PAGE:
The Shuswap’s oldest apple tree is living proof of a relationship between the area’s first settler and the permanent residents, members of the Secwepemc First Nation.

Located on Adams Lake Indian Band Reserve west of Salmon Arm at Pierre’s Point, is an apple tree planted by Tom Snass, a Francophone fur trader. According to historic records of conversations with Christine Edwards, Christine Allen, and Harry Tomma, Snass received permission to set up his post from the Neskainlith, Adams, and Little Shuswap Band Chiefs. Snass was given the Secwepemc name Xemups.

According to historian Peter Scales, Snass’ arrival date is uncertain, but by 1851 he had built a cabin and a trading post. Later he was joined by Pierre Moyese, another Francophone. Snass cleared fifteen acres of land and planted three acres in fruit trees. Snass left his property to Moyese, which reverted back to the Adams Lake Indian Band in 1950 when Moyese passed away.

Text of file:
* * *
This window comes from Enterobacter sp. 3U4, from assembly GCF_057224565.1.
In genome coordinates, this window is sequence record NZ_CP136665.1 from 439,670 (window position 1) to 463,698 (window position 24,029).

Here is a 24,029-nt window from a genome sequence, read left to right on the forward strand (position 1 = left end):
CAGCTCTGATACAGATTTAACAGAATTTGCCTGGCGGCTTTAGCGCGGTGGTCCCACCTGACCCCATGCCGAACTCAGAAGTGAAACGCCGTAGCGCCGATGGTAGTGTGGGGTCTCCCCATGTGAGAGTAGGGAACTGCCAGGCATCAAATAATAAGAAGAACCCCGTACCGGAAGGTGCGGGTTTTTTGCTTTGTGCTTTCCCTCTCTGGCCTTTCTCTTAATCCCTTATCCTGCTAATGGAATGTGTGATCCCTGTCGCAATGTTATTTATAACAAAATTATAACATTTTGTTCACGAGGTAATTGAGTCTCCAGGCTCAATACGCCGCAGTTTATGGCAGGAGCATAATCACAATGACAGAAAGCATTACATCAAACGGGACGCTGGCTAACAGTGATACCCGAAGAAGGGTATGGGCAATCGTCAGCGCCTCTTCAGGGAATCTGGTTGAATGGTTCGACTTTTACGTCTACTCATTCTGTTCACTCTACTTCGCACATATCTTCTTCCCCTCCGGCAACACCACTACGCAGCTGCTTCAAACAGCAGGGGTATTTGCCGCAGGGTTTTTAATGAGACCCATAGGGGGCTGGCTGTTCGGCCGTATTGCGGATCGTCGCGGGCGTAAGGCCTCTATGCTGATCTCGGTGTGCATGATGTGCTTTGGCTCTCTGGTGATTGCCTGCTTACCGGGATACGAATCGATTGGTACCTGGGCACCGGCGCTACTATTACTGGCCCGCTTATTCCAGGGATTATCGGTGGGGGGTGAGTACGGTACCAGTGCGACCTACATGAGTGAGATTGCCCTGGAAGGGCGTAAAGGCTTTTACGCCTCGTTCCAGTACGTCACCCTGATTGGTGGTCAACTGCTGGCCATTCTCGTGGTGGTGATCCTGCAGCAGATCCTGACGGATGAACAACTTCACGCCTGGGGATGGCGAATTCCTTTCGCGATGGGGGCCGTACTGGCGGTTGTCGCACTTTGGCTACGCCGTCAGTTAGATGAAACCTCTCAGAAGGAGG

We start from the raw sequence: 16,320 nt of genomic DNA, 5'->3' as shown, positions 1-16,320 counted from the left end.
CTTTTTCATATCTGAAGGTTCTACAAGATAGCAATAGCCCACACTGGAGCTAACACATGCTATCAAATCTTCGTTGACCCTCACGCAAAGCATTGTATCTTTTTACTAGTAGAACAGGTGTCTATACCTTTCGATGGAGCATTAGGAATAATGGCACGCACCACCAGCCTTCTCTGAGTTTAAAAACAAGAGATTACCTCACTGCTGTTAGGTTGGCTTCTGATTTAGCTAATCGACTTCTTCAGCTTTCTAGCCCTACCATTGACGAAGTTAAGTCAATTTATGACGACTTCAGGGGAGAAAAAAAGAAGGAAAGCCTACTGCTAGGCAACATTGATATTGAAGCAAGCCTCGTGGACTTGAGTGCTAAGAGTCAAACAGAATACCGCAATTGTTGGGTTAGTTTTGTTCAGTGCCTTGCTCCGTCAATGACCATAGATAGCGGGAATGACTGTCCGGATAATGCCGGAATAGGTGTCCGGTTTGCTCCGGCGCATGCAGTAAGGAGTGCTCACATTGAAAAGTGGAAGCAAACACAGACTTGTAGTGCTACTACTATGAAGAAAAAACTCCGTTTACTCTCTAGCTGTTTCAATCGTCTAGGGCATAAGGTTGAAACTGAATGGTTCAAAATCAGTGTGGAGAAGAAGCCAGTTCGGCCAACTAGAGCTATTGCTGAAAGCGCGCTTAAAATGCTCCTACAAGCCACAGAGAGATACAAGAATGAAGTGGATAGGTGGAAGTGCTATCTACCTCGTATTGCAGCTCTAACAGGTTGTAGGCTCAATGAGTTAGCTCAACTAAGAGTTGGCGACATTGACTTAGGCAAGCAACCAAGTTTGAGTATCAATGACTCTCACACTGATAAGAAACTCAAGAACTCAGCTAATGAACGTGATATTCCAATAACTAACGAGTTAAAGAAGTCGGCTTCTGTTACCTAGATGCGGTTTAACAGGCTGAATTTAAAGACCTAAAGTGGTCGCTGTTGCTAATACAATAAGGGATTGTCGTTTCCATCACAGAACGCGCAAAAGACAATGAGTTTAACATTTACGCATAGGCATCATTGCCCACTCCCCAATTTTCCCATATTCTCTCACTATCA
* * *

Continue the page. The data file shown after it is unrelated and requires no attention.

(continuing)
The remaining apple tree is located on Switsemalph No. 6, near the Adams Lake Indian Band office, on Pierre’s Point Road. The tree is close to 143 years old and bore fruit last August.




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Note: Neskainlith is an older variation of the current name Neskonlith.

Photo credit:
Scales, Peter
Shuswap's oldest apple tree c 2018

Pierre Moyese's death certificate can be found online in the BC Archives and Records Service.